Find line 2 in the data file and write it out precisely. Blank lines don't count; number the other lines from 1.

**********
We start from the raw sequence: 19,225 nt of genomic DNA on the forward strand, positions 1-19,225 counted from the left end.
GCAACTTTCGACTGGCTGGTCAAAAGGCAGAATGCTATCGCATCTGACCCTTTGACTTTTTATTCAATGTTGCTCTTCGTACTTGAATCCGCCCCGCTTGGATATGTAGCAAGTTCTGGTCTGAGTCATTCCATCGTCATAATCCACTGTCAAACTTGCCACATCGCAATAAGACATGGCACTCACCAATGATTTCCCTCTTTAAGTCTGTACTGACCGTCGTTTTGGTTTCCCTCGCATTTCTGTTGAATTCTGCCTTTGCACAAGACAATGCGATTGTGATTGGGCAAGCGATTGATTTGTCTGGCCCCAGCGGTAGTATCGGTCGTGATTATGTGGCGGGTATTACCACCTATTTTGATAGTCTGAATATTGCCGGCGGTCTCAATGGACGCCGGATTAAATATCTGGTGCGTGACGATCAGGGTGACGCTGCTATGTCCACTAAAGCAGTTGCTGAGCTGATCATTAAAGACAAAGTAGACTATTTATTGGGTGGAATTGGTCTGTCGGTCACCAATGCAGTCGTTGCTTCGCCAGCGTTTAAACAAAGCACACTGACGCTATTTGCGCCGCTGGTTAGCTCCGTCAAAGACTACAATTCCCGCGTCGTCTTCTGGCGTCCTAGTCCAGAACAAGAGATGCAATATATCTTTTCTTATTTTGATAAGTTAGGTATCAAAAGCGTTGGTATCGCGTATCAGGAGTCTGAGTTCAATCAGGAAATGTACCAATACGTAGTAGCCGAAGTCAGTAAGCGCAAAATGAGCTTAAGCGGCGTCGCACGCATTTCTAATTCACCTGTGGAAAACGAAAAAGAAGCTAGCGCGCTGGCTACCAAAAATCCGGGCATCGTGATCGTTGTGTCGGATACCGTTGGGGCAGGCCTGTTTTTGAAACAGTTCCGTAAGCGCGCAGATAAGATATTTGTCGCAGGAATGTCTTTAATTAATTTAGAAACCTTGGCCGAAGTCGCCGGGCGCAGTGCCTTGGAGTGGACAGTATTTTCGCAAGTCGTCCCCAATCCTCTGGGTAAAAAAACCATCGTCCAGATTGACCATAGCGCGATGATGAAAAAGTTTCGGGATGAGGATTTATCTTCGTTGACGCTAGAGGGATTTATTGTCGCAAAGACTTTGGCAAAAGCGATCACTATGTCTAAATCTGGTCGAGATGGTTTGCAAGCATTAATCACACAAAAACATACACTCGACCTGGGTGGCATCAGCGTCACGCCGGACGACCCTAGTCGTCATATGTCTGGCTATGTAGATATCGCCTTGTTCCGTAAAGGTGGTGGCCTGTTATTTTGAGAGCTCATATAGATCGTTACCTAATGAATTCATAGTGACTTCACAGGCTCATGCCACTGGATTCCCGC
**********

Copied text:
GCAACTTTCGACTGGCTGGTCAAAAGGCAGAATGCTATCGCATCTGACCCTTTGACTTTTTATTCAATGTTGCTCTTCGTACTTGAATCCGCCCCGCTTGGATATGTAGCAAGTTCTGGTCTGAGTCATTCCATCGTCATAATCCACTGTCAAACTTGCCACATCGCAATAAGACATGGCACTCACCAATGATTTCCCTCTTTAAGTCTGTACTGACCGTCGTTTTGGTTTCCCTCGCATTTCTGTTGAATTCTGCCTTTGCACAAGACAATGCGATTGTGATTGGGCAAGCGATTGATTTGTCTGGCCCCAGCGGTAGTATCGGTCGTGATTATGTGGCGGGTATTACCACCTATTTTGATAGTCTGAATATTGCCGGCGGTCTCAATGGACGCCGGATTAAATATCTGGTGCGTGACGATCAGGGTGACGCTGCTATGTCCACTAAAGCAGTTGCTGAGCTGATCATTAAAGACAAAGTAGACTATTTATTGGGTGGAATTGGTCTGTCGGTCACCAATGCAGTCGTTGCTTCGCCAGCGTTTAAACAAAGCACACTGACGCTATTTGCGCCGCTGGTTAGCTCCGTCAAAGACTACAATTCCCGCGTCGTCTTCTGGCGTCCTAGTCCAGAACAAGAGATGCAATATATCTTTTCTTATTTTGATAAGTTAGGTATCAAAAGCGTTGGTATCGCGTATCAGGAGTCTGAGTTCAATCAGGAAATGTACCAATACGTAGTAGCCGAAGTCAGTAAGCGCAAAATGAGCTTAAGCGGCGTCGCACGCATTTCTAATTCACCTGTGGAAAACGAAAAAGAAGCTAGCGCGCTGGCTACCAAAAATCCGGGCATCGTGATCGTTGTGTCGGATACCGTTGGGGCAGGCCTGTTTTTGAAACAGTTCCGTAAGCGCGCAGATAAGATATTTGTCGCAGGAATGTCTTTAATTAATTTAGAAACCTTGGCCGAAGTCGCCGGGCGCAGTGCCTTGGAGTGGACAGTATTTTCGCAAGTCGTCCCCAATCCTCTGGGTAAAAAAACCATCGTCCAGATTGACCATAGCGCGATGATGAAAAAGTTTCGGGATGAGGATTTATCTTCGTTGACGCTAGAGGGATTTATTGTCGCAAAGACTTTGGCAAAAGCGATCACTATGTCTAAATCTGGTCGAGATGGTTTGCAAGCATTAATCACACAAAAACATACACTCGACCTGGGTGGCATCAGCGTCACGCCGGACGACCCTAGTCGTCATATGTCTGGCTATGTAGATATCGCCTTGTTCCGTAAAGGTGGTGGCCTGTTATTTTGAGAGCTCATATAGATCGTTACCTAATGAATTCATAGTGACTTCACAGGCTCATGCCACTGGATTCCCGC